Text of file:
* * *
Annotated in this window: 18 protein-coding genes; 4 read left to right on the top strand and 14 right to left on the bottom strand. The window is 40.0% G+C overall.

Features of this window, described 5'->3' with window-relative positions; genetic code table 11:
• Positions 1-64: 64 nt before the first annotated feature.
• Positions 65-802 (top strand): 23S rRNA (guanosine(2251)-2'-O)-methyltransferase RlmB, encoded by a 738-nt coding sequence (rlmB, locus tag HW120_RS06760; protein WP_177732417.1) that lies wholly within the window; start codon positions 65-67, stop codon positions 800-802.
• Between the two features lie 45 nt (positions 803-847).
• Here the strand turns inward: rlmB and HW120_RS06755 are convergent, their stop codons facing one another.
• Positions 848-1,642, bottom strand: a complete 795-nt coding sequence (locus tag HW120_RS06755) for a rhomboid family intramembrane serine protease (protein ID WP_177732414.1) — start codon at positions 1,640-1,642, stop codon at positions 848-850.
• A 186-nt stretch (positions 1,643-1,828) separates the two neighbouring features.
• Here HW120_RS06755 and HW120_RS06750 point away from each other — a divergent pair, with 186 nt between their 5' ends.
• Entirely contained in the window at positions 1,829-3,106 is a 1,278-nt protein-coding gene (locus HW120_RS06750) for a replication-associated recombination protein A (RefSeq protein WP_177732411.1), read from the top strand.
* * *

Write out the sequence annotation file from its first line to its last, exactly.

Annotated in this window: 18 protein-coding genes; 4 read left to right on the top strand and 14 right to left on the bottom strand. The window is 40.0% G+C overall.

Features of this window, described 5'->3' with window-relative positions; genetic code table 11:
• Positions 1-64: 64 nt before the first annotated feature.
• Positions 65-802 (top strand): 23S rRNA (guanosine(2251)-2'-O)-methyltransferase RlmB, encoded by a 738-nt coding sequence (rlmB, locus tag HW120_RS06760; protein WP_177732417.1) that lies wholly within the window; start codon positions 65-67, stop codon positions 800-802.
• Between the two features lie 45 nt (positions 803-847).
• Here the strand turns inward: rlmB and HW120_RS06755 are convergent, their stop codons facing one another.
• Positions 848-1,642, bottom strand: a complete 795-nt coding sequence (locus tag HW120_RS06755) for a rhomboid family intramembrane serine protease (protein ID WP_177732414.1) — start codon at positions 1,640-1,642, stop codon at positions 848-850.
• A 186-nt stretch (positions 1,643-1,828) separates the two neighbouring features.
• Here HW120_RS06755 and HW120_RS06750 point away from each other — a divergent pair, with 186 nt between their 5' ends.
• Entirely contained in the window at positions 1,829-3,106 is a 1,278-nt protein-coding gene (locus HW120_RS06750) for a replication-associated recombination protein A (RefSeq protein WP_177732411.1), read from the top strand.